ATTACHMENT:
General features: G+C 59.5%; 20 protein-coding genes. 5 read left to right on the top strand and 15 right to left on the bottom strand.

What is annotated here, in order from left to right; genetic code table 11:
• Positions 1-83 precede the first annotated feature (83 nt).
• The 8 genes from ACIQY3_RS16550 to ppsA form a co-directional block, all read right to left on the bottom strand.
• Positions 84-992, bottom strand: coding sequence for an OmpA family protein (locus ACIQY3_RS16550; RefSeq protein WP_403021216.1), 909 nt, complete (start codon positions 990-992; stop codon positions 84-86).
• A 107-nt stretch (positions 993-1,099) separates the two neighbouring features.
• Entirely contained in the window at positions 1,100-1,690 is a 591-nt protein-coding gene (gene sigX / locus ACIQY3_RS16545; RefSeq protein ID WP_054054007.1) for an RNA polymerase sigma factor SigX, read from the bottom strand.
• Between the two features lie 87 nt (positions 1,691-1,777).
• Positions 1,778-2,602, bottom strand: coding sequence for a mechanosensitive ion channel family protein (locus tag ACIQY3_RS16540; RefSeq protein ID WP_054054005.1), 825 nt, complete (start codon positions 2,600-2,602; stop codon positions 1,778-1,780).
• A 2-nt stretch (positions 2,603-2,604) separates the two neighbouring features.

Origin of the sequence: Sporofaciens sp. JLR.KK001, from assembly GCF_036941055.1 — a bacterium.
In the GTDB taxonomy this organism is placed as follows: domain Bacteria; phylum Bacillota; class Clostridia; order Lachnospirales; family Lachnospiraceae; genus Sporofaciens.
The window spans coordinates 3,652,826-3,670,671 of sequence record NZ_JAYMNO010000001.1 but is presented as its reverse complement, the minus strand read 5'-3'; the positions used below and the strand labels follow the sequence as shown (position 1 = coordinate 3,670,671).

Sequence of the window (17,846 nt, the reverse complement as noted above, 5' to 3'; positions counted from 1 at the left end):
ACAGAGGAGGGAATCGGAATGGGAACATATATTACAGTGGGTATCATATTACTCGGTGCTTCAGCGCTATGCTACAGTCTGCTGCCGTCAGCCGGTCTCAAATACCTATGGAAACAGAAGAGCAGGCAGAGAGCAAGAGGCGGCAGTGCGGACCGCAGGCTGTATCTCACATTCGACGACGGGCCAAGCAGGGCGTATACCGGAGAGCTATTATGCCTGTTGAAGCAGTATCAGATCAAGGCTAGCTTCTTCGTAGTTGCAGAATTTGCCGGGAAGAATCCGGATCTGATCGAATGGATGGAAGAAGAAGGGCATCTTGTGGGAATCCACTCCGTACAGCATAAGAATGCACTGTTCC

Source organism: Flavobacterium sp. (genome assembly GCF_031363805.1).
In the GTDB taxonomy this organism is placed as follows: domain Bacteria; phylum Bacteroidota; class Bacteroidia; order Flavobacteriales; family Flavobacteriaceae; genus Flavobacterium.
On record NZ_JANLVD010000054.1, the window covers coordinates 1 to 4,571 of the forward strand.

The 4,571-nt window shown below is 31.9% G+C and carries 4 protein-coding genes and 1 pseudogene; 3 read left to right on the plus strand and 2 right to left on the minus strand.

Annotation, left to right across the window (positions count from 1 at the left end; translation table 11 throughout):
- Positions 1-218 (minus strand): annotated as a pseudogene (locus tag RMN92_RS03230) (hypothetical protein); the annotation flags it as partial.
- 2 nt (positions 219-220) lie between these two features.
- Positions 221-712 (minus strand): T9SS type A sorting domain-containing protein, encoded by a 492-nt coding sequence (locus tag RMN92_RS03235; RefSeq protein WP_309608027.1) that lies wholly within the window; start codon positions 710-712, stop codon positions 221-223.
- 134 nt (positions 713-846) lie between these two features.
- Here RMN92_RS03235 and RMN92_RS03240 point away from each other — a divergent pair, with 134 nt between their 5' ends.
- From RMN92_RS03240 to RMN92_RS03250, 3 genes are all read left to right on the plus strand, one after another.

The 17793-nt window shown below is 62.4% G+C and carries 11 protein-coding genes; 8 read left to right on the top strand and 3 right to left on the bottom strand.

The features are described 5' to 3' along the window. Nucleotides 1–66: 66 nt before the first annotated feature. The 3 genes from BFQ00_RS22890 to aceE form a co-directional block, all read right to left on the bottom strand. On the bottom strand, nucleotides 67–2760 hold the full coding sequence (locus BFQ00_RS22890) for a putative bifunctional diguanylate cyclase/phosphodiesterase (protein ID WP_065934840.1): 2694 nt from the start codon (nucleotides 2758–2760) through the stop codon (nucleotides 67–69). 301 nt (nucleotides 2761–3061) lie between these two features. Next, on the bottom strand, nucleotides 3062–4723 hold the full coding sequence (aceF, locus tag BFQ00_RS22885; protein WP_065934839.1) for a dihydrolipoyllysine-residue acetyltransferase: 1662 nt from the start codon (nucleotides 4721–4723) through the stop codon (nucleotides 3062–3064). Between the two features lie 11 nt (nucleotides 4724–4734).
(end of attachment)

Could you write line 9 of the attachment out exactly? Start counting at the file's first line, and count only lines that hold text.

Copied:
• Positions 1,778-2,602, bottom strand: coding sequence for a mechanosensitive ion channel family protein (locus tag ACIQY3_RS16540; RefSeq protein ID WP_054054005.1), 825 nt, complete (start codon positions 2,600-2,602; stop codon positions 1,778-1,780).